The last hope for the most severe depression today is electroconvulsive therapy. But she can still affect the memory for weeks after the treatment. A gentle alternative seems to be the so-called "transcranial magnetic stimulation". Doctors and psychologists at the University Hospital Bonn come to this conclusion in an article published in the British Journal of Psychiatry. Find out more about Magnetic Field Therapy for Depression here.
Conventional treatment for depression
Depression is now considered treatable: with psychotherapy or medication can help most people affected by a depressive episode. However, about five percent of all patients sink so deeply into melancholy that they no longer respond to these healing methods. Because depression is one of the most common mental illnesses - every sixth person is affected at least once in a lifetime - that's a huge number.
Electroconvulsive therapy (ECT)
In these cases, electroconvulsive therapy (ECT) is considered a drug of choice. At the same time the patient is anesthetized. Then the doctors pass current pulses through his head through two electrodes, triggering an epileptic seizure. This changes the brain chemistry in the forehead, a region that, among other things, regulates affects and controls attention.
Effective therapy - bad image
For every second patient who has not responded to other treatments before, after a few weeks of treatment, it will be so much better that you can treat him or her with medication or psychotherapy. Therefore, this electroconvulsive therapy is still used in severe depressants.
Nevertheless, the public image of this method was very negative for a long time - not least thanks to the classic movie "One Flew Over the Cuckoo's Nest". In it, a psychiatric inmate is "tamed" for his rebellious behavior with ECt treatment. However, the current form of ECT is considered well-tolerated.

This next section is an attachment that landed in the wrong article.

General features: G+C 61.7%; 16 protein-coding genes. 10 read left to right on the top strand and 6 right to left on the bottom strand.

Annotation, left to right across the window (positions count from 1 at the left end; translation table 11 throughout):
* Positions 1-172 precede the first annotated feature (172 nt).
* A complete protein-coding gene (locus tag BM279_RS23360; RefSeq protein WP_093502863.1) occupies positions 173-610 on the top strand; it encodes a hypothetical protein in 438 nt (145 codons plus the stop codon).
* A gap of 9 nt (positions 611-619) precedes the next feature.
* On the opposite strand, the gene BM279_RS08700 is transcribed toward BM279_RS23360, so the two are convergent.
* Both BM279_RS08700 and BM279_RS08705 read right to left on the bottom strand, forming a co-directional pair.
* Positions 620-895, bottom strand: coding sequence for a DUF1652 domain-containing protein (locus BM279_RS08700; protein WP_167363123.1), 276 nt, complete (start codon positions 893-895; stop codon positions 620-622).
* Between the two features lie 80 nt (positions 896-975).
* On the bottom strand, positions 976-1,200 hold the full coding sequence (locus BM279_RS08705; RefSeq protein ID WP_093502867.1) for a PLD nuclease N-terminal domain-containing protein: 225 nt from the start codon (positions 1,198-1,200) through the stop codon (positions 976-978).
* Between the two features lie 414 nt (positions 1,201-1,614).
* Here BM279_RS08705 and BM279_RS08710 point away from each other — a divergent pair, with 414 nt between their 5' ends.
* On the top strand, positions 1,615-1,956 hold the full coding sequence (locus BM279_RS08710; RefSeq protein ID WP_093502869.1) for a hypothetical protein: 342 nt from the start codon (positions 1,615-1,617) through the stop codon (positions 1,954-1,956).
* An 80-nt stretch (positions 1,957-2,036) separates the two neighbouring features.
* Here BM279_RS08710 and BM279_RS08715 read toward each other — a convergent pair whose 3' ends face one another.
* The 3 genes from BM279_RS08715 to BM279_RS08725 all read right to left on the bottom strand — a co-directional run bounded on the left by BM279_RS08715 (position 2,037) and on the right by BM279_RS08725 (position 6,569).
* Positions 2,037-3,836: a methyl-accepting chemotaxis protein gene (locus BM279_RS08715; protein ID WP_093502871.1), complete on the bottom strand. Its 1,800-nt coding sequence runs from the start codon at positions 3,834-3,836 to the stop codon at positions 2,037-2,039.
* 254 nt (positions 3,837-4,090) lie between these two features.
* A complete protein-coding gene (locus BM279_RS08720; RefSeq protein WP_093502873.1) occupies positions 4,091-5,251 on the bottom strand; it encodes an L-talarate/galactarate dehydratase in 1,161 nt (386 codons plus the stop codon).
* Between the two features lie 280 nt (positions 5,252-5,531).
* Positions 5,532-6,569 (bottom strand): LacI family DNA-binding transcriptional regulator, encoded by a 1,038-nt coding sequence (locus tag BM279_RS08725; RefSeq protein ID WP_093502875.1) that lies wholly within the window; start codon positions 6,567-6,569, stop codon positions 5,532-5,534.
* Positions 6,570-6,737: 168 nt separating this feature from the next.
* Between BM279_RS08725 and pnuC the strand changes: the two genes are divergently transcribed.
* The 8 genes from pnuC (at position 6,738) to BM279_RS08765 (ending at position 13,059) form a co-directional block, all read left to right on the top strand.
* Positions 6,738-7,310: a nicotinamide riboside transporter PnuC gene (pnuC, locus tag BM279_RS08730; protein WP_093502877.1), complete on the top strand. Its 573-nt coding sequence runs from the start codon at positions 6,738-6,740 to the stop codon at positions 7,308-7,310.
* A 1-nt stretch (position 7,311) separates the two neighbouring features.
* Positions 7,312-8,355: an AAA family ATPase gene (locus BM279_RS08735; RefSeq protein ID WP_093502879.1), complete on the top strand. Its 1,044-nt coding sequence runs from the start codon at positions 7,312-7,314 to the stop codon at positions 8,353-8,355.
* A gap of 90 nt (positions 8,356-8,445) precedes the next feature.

Side effect of ECT: memory disorders
However, the treatment can still affect the memory weeks later. Because the current flow is not targeted enough, but also hits the hippocampus, the "memory center" in our brain. Although these memory disorders usually return slowly, they are understandably often perceived as disturbing by patients.
Transcranial magnetic stimulation (TMS)
Recently, another treatment method has come to the fore, which has few side effects: In "Transcranial Magnetic Stimulation" (TMS), doctors place a coil on the patient's forehead. This creates for a few minutes a strong pulsating magnetic field, which in turn causes a flow of electricity in the brain. However, this is so low that it causes no epileptic seizure. The patient experiences the painless treatment with full awareness.
Study results for magnetic field therapy
The Bonn-based physicians treated a total of 30 severely depressed patients with either electroconvulsive therapy or magnetic stimulation. Both methods worked equally well: One in two patients felt a clear improvement in mood one week after the treatment series.
"Although the classification of the groups did not happen randomly, which limits the meaningfulness, " constrained study leader Wagner. "Also, the number of participants is too small for us to be able to conclude on efficacy." But other studies speak for the mood-enhancing effect of magnetic stimulation.
Memory remains unimpaired in magnetic stimulation
The patients treated with magnetic stimulation subsequently performed as well or even better in different memory tests than before the therapy. In the participants of the EKT group, the memory deteriorated, as the psychologist Svenja Schulze-Rauschenbach found out.
Magnetic therapy as a new form of therapy in depression
Nevertheless, magnetic stimulation is not a panacea, especially as it - like the ECT - does not permanently defeat the depression. Patients still have to be treated with other methods afterwards. "The TMS is just a new therapeutic tool that can not help with all depression, " Michael Wagner defends because too high expectations.
Only at a few facilities in Germany, the effect of the relatively new treatment for severe depression is examined. On the horizon, however, are already waving new devices that could be even more effective. The magnetic field generated by them is so strong that it can also trigger an epileptic seizure.
However, in contrast to ECT, the current flow in magnetic therapy is limited to the "mood region" in the brain - the hippocampus remains unaffected.